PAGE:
Ever since J.P. Crawford broke onto the scene Freddy Galvis’ days at shortstop were numbered. After the Phillies traded Jimmy Rollins in the winter of 2014, Galvis held down the Phillies’ shortstop job. His reputation was for a good glove and not much bat. Galvis’ glove was inconsistent in 2015, but in 2016 and 2017 he showed why he was always well regarded. His bat on the other hand continues to be a complete mystery. He continues to be a well below average hitter, but did hit 20 home runs in 2016. Galvis’ power output came at the expense of his onbase percentage, both in batting average and a low walk rate. The Phillies won’t miss his bat, but they might miss his glove.
The man tasked with making sure they don’t will be J.P. Crawford. Crawford has been the Phillies top prospect for enough years that people were complaining about the slow arrival of the 2013 1st round pick. Much like Galvis, Crawford’s biggest strength is a great glove at shortstop. In his major league debut, Crawford primarily played third where he showcased his range and strong arm. Crawford is still prone to some easy errors, but he has reduced them each year. At the plate, Crawford has at least average raw power, but he has only occasionally tapped into it. His swing has changed over the years and has gotten a bit long at times, and his footwork has not really solidified. What Crawford does have is a great eye and feel for the strikezone. He is not afraid to take pitches and work in 2 strike counts. This has allowed for high on base percentages even when his power wasn’t there. Crawford’s on base should make him a more valuable player than Galvis, and if he can work through his other problems, he could be an impact player at shortstop.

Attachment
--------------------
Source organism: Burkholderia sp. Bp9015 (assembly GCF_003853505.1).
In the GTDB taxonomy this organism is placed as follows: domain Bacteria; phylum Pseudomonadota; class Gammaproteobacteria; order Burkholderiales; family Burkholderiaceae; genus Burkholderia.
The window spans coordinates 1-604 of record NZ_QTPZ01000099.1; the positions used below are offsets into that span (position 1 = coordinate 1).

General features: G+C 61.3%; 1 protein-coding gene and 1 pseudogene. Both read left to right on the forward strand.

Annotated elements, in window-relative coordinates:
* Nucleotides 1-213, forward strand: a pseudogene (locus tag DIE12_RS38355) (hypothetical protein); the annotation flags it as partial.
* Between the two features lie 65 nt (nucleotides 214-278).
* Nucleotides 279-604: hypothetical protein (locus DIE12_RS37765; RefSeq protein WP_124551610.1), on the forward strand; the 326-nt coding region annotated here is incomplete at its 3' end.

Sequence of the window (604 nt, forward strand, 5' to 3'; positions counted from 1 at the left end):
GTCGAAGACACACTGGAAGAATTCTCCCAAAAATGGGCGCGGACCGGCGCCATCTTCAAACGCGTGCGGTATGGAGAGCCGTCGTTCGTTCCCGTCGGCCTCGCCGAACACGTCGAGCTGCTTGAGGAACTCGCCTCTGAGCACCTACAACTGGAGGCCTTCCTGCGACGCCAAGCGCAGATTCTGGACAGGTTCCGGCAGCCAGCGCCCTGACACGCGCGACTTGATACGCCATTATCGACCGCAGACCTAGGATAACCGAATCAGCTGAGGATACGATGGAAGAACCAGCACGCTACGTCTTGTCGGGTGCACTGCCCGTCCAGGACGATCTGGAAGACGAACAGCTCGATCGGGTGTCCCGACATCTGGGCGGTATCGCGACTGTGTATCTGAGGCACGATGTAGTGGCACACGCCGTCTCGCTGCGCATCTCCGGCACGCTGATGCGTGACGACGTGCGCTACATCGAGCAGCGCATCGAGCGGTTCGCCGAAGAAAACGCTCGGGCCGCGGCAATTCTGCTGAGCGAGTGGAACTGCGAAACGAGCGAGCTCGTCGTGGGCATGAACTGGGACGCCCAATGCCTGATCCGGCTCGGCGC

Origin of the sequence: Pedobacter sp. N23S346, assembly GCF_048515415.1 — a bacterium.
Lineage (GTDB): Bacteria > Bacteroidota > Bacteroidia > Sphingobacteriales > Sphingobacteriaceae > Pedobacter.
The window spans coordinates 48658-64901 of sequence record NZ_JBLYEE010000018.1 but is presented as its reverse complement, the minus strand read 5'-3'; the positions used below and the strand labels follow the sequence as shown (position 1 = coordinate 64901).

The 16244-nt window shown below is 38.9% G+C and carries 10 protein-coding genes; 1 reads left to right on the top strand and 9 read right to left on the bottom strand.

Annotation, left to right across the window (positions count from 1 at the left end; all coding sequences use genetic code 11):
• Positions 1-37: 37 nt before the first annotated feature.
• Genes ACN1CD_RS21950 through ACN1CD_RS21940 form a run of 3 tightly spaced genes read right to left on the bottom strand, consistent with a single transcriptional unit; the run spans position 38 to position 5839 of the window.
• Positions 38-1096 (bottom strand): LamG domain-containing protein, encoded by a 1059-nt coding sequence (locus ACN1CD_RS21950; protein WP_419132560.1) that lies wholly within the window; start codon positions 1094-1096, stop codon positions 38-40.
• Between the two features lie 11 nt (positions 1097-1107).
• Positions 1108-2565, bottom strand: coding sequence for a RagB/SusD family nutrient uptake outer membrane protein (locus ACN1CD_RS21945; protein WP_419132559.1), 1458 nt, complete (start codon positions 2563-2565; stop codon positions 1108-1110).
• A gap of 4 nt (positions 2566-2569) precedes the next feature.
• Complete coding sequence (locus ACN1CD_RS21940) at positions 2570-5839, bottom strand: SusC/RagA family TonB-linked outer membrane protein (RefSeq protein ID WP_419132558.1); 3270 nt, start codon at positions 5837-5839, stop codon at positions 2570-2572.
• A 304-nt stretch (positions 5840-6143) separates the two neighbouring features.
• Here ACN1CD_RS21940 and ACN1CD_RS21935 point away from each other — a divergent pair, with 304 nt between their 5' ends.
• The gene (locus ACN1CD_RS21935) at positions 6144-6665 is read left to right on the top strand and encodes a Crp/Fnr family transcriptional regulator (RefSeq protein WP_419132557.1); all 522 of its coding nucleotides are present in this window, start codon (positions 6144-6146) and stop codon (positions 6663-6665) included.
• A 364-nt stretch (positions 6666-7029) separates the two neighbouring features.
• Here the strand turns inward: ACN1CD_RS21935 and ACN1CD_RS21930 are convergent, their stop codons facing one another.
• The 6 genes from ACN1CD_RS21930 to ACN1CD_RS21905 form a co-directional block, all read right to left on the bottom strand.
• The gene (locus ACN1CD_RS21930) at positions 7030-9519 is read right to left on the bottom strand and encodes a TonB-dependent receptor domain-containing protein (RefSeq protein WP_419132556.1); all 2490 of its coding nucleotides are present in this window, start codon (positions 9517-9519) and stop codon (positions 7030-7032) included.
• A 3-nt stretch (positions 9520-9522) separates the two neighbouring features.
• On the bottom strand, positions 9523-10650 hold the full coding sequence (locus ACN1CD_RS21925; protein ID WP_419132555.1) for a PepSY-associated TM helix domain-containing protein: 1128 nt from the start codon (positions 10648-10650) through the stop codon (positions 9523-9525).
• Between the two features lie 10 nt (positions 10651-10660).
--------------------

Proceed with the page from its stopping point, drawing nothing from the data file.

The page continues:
None of this accounts for the player the Phillies acquired in the trade, right handed pitcher Enyel De Los Santos. Enyel was acquired by the Padres from the Mariners for Joaquin Benoit, and last year he pitched 150 AA innings at age 21 with a 3.78 ERA. He is a tall lanky pitcher and does have some room to fill out further, but right now his fastball reportedly sits 92 to 98 with good life. His best secondary pitch is a changeup that flashes plus, but is more an inconsistent above average. His curveball will flash average and does not show much potential beyond that. If he can get his changeup to a consistent plus he should be able to settle in as a #4 starter, but it is hard for him to be much better than that without a better breaking ball (if he finds a good breaking ball his ceiling is high). He has good control for his age and level, and he was much better in the second half as well. If he can’t stick in a rotation, his fastball and changeup could make him a very interesting reliever.
His lack of solid breaking ball means that de los Santos will be behind JoJo Romero, Adonis Medina, Franklyn Kilome, Sixto Sanchez, and Seranthony Dominguez in the Top 50. He compares favorably to Drew Anderson, Thomas Eshelman, and Ranger Suarez, and is much closer to contribution than Francisco Morales. That puts him in the 14-17 range on the rough draft of the list (which I promise will come at some point). It is a good return for Freddy Galvis, and De Los Santos should start the year in a talented AAA rotation alongside Anderson and Eshelman as well as fellow Dominican Jose Taveras.